“I remember one day, I found that Tinker had managed to get up onto a tall dresser in my room. Unsure of how she could come down… I watched as her sister “Phoebe” jumped up on the dresser…sat beside Tink for a few minutes and jumped off of the dresser.  As soon as Tinker heard the ‘ THUNK” of Phoebe hitting the floor, she knew how far down the floor was and without any hesitation,  followed and landed beautifully.”

Tinkerbelle lived in her bedroom for 2 years, but one day managed to escape behind Susi, and tumbled down the carpeted stairs. Terrified, Susi consoled the panicking cat, and coaxed her up each step at a time.  Tinkerbelle must have counted those stairs, as from then onwards, she was able to navigate the stairs.

“Whenever she was down stairs and become a bit disoriented, I would pick her up and bring her back to the bottom of those stairs and that way she always knew where she was.  Having access to the whole house opened up a whole new world for her. She now had full reign of my 2 storey cottage and took full advantage of it.”

tink2Tinkerbelle’s adventurous spirit made everyone marvel at how an animal can manage. She learned to carry her whiskers forward – rather like her “white cane”. When she would come onto something in her path, such as a dog, she would try to move them.  If they did not move, she would let out a disgruntled “hmph” and figure out another way to get to where she needed to go.  After 15 years, Tinkerbelle’s time had ended.  I was asked to come to her house, because strange places would unnerve her. I asked Susi to tell me about why she had adopted her, and what we could learn from that experience.  This is what she wrote to me:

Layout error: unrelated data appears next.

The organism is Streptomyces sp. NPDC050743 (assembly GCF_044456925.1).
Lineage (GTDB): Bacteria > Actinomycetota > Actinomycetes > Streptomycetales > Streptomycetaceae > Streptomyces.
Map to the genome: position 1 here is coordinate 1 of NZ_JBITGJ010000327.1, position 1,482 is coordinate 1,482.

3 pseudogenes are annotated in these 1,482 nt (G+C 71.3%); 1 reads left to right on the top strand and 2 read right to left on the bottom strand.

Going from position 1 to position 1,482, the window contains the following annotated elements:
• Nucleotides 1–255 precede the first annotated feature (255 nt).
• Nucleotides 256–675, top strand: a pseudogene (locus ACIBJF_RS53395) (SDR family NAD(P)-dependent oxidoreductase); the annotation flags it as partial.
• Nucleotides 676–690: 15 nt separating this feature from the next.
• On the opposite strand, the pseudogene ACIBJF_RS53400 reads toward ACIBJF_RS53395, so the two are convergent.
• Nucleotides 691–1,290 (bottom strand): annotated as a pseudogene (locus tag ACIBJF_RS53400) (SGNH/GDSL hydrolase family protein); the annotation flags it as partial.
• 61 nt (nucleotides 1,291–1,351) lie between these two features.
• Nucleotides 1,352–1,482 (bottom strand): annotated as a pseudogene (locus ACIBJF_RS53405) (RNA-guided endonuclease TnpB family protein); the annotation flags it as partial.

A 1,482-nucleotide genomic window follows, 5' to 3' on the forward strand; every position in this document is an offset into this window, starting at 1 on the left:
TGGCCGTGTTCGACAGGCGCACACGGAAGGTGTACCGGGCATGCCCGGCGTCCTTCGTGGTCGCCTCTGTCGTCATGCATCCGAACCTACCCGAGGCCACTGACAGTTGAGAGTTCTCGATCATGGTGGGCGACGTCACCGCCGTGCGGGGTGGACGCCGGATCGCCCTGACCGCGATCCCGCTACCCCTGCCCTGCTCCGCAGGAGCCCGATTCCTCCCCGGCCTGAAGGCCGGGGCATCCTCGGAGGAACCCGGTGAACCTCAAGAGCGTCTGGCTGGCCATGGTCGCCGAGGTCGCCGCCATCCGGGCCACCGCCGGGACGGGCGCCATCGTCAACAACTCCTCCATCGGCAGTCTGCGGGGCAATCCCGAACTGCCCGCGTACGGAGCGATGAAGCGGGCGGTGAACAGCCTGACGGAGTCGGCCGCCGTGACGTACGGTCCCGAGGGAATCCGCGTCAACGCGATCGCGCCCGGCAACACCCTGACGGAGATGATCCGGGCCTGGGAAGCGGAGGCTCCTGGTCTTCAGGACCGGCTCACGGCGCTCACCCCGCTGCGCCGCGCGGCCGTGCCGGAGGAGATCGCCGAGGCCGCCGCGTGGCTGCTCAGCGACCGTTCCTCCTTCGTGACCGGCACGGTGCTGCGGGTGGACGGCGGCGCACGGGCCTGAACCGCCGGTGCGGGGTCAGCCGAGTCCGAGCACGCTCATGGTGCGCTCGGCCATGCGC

“Tinkerbelle had no idea that she was a blind cat….she just knew that she was a cat with all the same instincts and needs as a sighted feline.  She never wasted her time in self pity. I just tried to help her lead a truly normal life.  Another lesson in all this is you have to know your own limits and abilities when you get involved with a special needs animal. You have to adjust your lifestyle to meet their needs. If you are not willing to do that then forget it. Taking on a blind cat was my CHOICE.  I did so because  I felt I would be able to give her a good life.  You have to leave your pity outside the door.  It has no place in dealing with  an animal with a disability. They just want to get from point A to point B…help them…don’t pity them or feel sorry for them. 

Tinker blessed my life for 15 years. I never for one minute regretted one second of it. You couldn’t help but admire her spirit.  I have looked for another blind cat to  join our family since I figure I’ve got this “blind cat thing” figured out.  I haven’t found her yet but would more that welcome the opportunity to learn a few more life lessons.”

If only we as a society could take the lessons learned from Tinkerbelle and apply them to our fellow disabled humans, the world would be a better place. That in essence, is the magic Tink left behind.  My next blog will be about dogs who lose their sight, and how their humans learn to manage an acquired disability.